Well, she did it. Tight as it was she slipped her collar and took off up our backyard into the woods. Even hot dog pieces did not stop her. So I went in the house, got my phone, sunglasses and took off after her hoping to head her off further along the woods. We used to have a trail in the green space to walk through the edge of the backyards. Between neighbors dumping over their fences and trees falling, especially from Asian longhorn beetles, the trail is now an obstacle course. EXCEPT for a little beagle! And maybe that helped slow her down? The nose on legs!
This is especially difficult when your dog does not know her name! I went down the street calling “Here, Lucky! Here Sweetie!” (the top two contenders for name.) Neighbors offered to be on the lookout. I told Troy’s beagle mutt if he found her to keep her there. I cut down the hill through Joy’s yard and into the woods. Troy’s dog barked and I thought it was at me. Then I realized there was noise besides just me in the woods. And there she was. I called and eventually lured her to me with a piece of hot dog. I called Bob to let him know I found her. He brought the car to Joy’s house. I fashioned a collar from the leash and began to guide her through the woods. The terrain was just too rough and her legs too short to follow me. She laid down.
So picture this old woman carrying a 20+ pound dog through the fallen, rotting trees and shrubs, on a hillside, uneven terrain, using tree trunks and honeysuckle branches to balance. Must have made someone laugh! As I got to the edge of the woods, I thought it was strange that Bob had changed his shirt. Nope, not Bob. The young man who had been sitting on his porch was coming to help me out of the woods. He had met Bob in the driveway and insisted on coming down. Except for the dead thorn bush that attacked my arm, I did pretty good!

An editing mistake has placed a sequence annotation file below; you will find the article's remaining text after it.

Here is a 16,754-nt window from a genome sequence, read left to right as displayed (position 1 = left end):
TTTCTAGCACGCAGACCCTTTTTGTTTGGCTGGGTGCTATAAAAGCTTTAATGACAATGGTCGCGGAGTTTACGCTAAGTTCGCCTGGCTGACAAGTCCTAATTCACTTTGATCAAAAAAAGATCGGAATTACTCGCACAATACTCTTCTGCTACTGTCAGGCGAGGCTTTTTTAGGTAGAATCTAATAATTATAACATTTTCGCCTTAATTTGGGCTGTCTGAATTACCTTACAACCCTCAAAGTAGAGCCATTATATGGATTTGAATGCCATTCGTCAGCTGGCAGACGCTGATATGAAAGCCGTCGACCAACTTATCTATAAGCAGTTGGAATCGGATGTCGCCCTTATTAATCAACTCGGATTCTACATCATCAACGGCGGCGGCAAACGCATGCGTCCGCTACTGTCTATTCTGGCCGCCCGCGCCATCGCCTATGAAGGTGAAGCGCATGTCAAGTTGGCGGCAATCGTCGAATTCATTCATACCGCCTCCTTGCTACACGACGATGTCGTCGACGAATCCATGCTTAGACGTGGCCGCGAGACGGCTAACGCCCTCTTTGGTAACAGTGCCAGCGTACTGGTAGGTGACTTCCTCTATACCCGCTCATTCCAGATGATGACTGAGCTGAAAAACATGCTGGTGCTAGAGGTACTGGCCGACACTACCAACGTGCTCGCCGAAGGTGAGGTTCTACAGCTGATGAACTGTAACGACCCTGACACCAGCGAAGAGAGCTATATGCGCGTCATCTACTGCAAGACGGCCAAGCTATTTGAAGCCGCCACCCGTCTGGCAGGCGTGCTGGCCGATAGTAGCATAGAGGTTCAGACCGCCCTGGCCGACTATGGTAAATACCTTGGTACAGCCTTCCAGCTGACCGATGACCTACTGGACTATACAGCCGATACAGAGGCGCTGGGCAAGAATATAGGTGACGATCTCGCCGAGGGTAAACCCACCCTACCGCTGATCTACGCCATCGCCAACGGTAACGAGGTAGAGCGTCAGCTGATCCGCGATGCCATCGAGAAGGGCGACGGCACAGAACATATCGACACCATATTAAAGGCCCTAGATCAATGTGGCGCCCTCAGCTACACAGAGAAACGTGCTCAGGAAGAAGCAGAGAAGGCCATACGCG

We got her to the car and we were all exhausted. I drove home with Bob holding her on his lap. Had to bathe her in the utility tub in the garage as she (of course, beagle) had rolled in something. Got her into the office and she could not wait to nap. I am about ready to nap also.
This is a form of exercise that is good for me, but I would rather stay out of the woods! If she ever slips that collar again I will insist on taking her outside with the harness on and only the harness, not the collar for leash connection! Yikes.
3 thoughts on “Old People, Dogs and Woods”
When I was growing up we had a beagle, Peanuts. We weren’t allowed to bring her inside, so we kept her company in her dog house. But she loved to hunt! She broke chains, even a heavy cow chain, just to hunt. Sometimes she came home with her nose almost raw from being on a trail. Loved her.
Wow. That was quite a journey, which fortunately ended well for all of you. Even under the best of circumstances it is tough when a pet escapes and clearly with that terrain, circumstances were far from being the best.
It was an adventure!